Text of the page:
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Getting the Most from Automated Equipment

How to set people up for success with an evolved skill set

workshop for fabricating windows and doors

The typical thinking is that robotics and automation replace the need for human input and labor in production. In some ways, this is true, in a marketplace where finding and retaining good labor continues to be a challenge, automation can alleviate some hiring issues.

But in many ways, the opposite is true. Getting the most from automation requires different thinking from real people and an evolved skill set different from what is traditionally associated with a typical shop floor worker. Here are some things to consider when implementing new equipment in your production process.

Set people up for success

Modern manufacturing equipment typically arrives with many new features designed to grant operators and management a much deeper level of insight into the production process and how it can be more efficient. For example, sensors throughout your machinery can help automatically adjust process conditions. They may also help generate data you can leverage for more effective operational decision-making; all controlled digitally via new software.

If you’ve recently installed new equipment in your facility, you might be familiar with some of these new digital technologies and control features. But there might be a learning curve for the team members tasked with operating this new equipment. It’s on leadership to offer the appropriate training and support for all workers, and to match the right people to the right roles. For instance, you may find that younger workers flourish in a digitally controlled environment.

Another example: switching to high-speed automated equipment provides an opportunity to utilize warm-edge spacer technology, which is highly complementary to high-speed production. If you’ve traditionally used aluminum spacers, there will be a bit of a learning curve as you convert your insulated glass production process. Your supplier should be able to provide advice, support and training to help make a smooth transition.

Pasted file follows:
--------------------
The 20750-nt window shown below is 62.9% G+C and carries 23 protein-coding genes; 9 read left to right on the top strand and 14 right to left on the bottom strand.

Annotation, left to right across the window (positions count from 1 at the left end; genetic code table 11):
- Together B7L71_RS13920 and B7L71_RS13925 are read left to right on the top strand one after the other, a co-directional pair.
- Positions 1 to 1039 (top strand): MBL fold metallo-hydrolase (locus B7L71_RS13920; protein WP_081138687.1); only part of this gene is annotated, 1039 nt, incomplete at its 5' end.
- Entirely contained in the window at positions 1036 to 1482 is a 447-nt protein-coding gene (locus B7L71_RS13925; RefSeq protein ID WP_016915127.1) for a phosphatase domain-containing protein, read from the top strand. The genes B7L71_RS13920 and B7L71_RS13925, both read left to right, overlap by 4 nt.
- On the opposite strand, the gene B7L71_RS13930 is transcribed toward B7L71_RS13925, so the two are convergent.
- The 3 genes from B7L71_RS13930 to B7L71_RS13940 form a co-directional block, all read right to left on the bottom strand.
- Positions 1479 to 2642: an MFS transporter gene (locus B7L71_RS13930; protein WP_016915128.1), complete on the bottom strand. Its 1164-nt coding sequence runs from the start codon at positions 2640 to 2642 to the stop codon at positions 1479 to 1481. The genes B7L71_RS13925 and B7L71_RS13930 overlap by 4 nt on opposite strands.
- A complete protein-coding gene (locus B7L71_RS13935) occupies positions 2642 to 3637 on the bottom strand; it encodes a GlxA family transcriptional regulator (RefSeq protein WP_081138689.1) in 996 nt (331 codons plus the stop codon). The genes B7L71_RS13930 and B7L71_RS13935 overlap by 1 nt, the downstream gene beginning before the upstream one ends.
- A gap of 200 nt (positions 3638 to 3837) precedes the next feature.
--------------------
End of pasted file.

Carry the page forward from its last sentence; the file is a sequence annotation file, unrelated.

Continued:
Offering these kinds of opportunities can be an effective way for your organization to recruit, retain and engage talent, making a real difference for your operations. Building strong employee engagement is an effective way for a window and door company to put its best foot forward with today’s market conditions. When people are engaged with their work, production challenges are proactively solved, and you separate yourself from the competition.

Positioning people where they can learn new things and grow professionally helps create engagement and cultivate new leaders. Even the most advanced manufacturing equipment cannot grant your organization automatic success.


Some things never change

Along with new skill sets, however, some traditional skills will always be valuable in getting the most from your equipment. Some of those include:

Organization. Organization is critical at every stage of production. It’s crucial to get the greatest return on investment from automated machinery. Especially true at the beginning of the process, a well-organized plant should know what raw materials they have on hand. Proper organization, where all materials are accounted for and inventoried, makes it easier and quicker for the manufacturer to feed raw materials into production, helping optimize the efficiency of your high-speed machines.

Attention to detail. Modern manufacturing equipment is highly precise and requires that all operators be attuned to detail throughout the fabrication process. For example, the quality benefits of automated equipment can be undone if you’re not sending clean glass to your machines, so be sure your glass washing station is properly calibrated. It’s not uncommon to see dirty water used or brushes barely contacting the glass in shops that haven’t buttoned up every detail.

Open-mindedness. New equipment creates new opportunities for window and door manufacturers, so it’s important for all internal stakeholders to keep an open mind once you’re up and running. You’ll also likely need to adjust some of your typical processes. If you’re adding capacity to your line, raw materials ordering and fulfillment will also need adjustment. Work with your vendors to ensure you have what you need to maximize your new capabilities.

All these things make for a high-value employee, no matter the industry. On today’s and tomorrow’s plant floor, it’s more important than ever that people are well rounded and equipped with the right skills to maximize the potential of modern equipment. 


Joe Erb

Joe Erb

Joe Erb is commercial sales specialist for Quanex Building Products. For more tips, read Quanex’s blog, In Focus, or contact Erb at


John Ryba

John Ryba

John Ryba is Quanex technical services manager.